# Is a Mahlo cardinal also a stationary limit of m-inaccessible cardinals?

I have been trying for some time to get a grip on how large Mahlo cardinals are, but am finding the definition rather unsuggestive.
Let $\kappa$ be the smallest Mahlo cardinal. By definition, the set of inaccessible cardinals smaller than $\kappa$ is stationary in $\kappa$. Using this, I can prove (I think) that the smallest 1-inaccessible cardinal is strictly smaller than $\kappa$.
But can I do better than this ?
Is the set of 1-inaccessible cardinals smaller than $\kappa$ also stationary ?
If so, can I somehow iterate the argument to prove that for every ordinal m < $\kappa$, the set of m-inaccessible cardinals < $\kappa$ is stationary in $\kappa$ ?
The last property would imply that $\kappa$ is the $\kappa$-th m-inaccessible cardinal for every m < $\kappa$ and therefore, truly gigantic, so I am very interested to know if this is true.
Apologies in advance if this is too basic for MathOverflow. I haven't seen an explicit proof or disproof of this property anywhere.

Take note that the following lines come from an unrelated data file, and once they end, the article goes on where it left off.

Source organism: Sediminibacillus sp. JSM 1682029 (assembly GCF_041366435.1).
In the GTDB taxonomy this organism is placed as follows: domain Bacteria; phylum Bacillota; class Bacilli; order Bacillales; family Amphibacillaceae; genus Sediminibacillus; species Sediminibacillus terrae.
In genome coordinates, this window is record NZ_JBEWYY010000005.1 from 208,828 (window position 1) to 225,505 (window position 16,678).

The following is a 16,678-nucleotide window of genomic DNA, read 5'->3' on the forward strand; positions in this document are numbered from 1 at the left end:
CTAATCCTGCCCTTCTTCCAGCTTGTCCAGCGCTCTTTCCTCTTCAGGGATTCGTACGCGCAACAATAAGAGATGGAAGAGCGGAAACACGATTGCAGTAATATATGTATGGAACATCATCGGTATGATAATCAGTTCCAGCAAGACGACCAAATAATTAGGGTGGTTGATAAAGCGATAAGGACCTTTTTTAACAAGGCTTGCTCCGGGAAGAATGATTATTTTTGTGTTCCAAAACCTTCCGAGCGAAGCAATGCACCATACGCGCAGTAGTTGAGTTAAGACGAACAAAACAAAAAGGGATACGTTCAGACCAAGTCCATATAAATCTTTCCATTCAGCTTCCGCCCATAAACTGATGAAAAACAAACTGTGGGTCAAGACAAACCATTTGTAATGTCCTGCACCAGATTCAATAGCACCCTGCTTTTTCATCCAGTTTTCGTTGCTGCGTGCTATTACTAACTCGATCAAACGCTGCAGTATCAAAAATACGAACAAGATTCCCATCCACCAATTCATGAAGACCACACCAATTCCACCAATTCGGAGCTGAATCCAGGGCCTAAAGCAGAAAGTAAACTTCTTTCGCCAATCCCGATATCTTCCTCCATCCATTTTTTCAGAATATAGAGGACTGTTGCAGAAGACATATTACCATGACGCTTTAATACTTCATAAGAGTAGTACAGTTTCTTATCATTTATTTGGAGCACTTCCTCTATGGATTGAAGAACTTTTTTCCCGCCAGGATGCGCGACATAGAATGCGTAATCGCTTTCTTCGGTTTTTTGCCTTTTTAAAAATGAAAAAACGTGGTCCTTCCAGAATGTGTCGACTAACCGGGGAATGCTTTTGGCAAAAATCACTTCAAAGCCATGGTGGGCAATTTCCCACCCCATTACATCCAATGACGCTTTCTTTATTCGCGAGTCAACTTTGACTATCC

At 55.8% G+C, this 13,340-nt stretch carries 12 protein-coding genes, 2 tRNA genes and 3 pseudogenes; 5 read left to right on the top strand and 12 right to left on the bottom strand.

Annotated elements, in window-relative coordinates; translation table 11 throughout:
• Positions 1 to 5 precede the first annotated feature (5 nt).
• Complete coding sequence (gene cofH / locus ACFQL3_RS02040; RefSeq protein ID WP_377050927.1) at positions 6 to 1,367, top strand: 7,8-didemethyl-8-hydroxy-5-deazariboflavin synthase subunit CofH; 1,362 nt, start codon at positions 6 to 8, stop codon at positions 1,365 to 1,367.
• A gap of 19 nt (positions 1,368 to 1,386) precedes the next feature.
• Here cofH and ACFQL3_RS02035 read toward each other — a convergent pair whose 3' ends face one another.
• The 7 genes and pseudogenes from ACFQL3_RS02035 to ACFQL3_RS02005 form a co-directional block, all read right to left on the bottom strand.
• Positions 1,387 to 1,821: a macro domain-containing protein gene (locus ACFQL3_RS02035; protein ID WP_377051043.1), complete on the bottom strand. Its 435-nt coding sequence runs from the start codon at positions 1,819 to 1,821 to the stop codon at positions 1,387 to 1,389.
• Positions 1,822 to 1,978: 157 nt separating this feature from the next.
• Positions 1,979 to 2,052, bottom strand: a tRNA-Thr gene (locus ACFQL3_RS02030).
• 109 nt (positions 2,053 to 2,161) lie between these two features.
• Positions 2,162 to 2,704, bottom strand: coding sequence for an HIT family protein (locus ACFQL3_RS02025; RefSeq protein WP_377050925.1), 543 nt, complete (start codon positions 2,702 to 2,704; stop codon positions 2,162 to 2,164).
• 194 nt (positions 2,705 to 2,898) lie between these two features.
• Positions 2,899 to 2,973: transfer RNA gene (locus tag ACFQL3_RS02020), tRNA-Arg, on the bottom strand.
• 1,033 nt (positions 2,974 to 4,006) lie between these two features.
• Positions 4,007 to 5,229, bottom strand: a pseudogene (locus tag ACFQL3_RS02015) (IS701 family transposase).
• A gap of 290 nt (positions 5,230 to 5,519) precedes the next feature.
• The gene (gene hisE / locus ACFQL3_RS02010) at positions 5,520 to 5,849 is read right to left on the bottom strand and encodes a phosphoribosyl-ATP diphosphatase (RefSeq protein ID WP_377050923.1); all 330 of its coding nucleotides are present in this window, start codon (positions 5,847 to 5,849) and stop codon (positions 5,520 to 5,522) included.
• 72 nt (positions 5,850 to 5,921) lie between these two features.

Yes. Erin Carmody gives a good account of this in her dissertation.

• Erin Carmody, Force to change large cardinal strength, arXiv:1506.03432, 2015.

If you see the material leading up to her theorem 11, she first develops the degrees of of inaccessibility beyond $\alpha$-inaccessible and into things such as hyperinaccessible, richly inaccessible, utterly inaccessible and so on, ultimately defining a formal language of terms in $\Omega$, such as $(\Omega^3\cdot 5+\Omega)$-inaccessible. And then she proves that if $\kappa$ is Mahlo, then it is $t$-inaccessible for any term $t$ in her language and indeed a stationary limit of such $t$-inaccessible cardinals.

This hierarchy goes way beyond merely $\kappa$-inaccessible, and so it seems to be the answer to your question.

One basic observation that will get you a long way is the following.

Theorem. If $\kappa$ is Mahlo, then for any $A\subset\kappa$ there is a stationary class $S$ of inaccessible cardinals $\gamma$ for which $\langle V_\gamma,\in,A\cap\gamma\rangle\prec\langle V_\kappa,\in,A\rangle$.

This is just because the class of ordinals like that is club, and so by Mahloness it meets the regular cardinals. Now, as $A$ gets thinner, these $\gamma$ show that there are increasing degrees of hyperinaccessibility realized below the Mahlo cardinal $\kappa$. Any expressible property of $\kappa$ in $V_\kappa$ will hold on a stationary set of $\gamma$ below $\kappa$.

The basic idea is due to Mahlo, I believe. In Erin's presentation, she shows that the $t$-inaccessible cardinals form a set in a certain normal filter, which therefore form a stationary set.